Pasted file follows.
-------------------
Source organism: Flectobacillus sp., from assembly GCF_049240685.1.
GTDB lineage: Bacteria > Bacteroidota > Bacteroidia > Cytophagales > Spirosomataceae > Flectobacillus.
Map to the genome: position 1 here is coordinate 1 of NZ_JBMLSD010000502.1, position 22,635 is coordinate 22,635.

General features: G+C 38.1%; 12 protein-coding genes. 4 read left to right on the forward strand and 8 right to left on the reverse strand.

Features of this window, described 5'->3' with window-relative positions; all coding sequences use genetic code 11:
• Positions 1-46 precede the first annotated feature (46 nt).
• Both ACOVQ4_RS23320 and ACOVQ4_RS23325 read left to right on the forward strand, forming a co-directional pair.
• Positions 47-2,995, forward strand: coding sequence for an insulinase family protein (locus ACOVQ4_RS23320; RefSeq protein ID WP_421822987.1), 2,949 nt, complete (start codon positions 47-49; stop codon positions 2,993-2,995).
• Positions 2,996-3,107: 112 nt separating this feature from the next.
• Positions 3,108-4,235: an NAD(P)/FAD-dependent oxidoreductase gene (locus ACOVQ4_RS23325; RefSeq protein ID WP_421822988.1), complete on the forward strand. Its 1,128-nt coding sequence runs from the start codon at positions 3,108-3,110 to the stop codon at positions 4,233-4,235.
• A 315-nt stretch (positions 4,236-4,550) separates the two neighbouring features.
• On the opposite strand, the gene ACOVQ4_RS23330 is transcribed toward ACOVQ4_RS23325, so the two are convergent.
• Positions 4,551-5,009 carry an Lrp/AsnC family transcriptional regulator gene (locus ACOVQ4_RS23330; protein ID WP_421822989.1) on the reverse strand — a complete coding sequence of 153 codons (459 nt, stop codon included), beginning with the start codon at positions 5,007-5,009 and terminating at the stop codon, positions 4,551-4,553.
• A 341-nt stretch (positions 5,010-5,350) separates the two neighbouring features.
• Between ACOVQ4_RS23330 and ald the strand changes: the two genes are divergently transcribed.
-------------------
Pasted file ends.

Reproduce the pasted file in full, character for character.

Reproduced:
Source organism: Flectobacillus sp., from assembly GCF_049240685.1.
GTDB lineage: Bacteria > Bacteroidota > Bacteroidia > Cytophagales > Spirosomataceae > Flectobacillus.
Map to the genome: position 1 here is coordinate 1 of NZ_JBMLSD010000502.1, position 22,635 is coordinate 22,635.

General features: G+C 38.1%; 12 protein-coding genes. 4 read left to right on the forward strand and 8 right to left on the reverse strand.

Features of this window, described 5'->3' with window-relative positions; all coding sequences use genetic code 11:
• Positions 1-46 precede the first annotated feature (46 nt).
• Both ACOVQ4_RS23320 and ACOVQ4_RS23325 read left to right on the forward strand, forming a co-directional pair.
• Positions 47-2,995, forward strand: coding sequence for an insulinase family protein (locus ACOVQ4_RS23320; RefSeq protein ID WP_421822987.1), 2,949 nt, complete (start codon positions 47-49; stop codon positions 2,993-2,995).
• Positions 2,996-3,107: 112 nt separating this feature from the next.
• Positions 3,108-4,235: an NAD(P)/FAD-dependent oxidoreductase gene (locus ACOVQ4_RS23325; RefSeq protein ID WP_421822988.1), complete on the forward strand. Its 1,128-nt coding sequence runs from the start codon at positions 3,108-3,110 to the stop codon at positions 4,233-4,235.
• A 315-nt stretch (positions 4,236-4,550) separates the two neighbouring features.
• On the opposite strand, the gene ACOVQ4_RS23330 is transcribed toward ACOVQ4_RS23325, so the two are convergent.
• Positions 4,551-5,009 carry an Lrp/AsnC family transcriptional regulator gene (locus ACOVQ4_RS23330; protein ID WP_421822989.1) on the reverse strand — a complete coding sequence of 153 codons (459 nt, stop codon included), beginning with the start codon at positions 5,007-5,009 and terminating at the stop codon, positions 4,551-4,553.
• A 341-nt stretch (positions 5,010-5,350) separates the two neighbouring features.
• Between ACOVQ4_RS23330 and ald the strand changes: the two genes are divergently transcribed.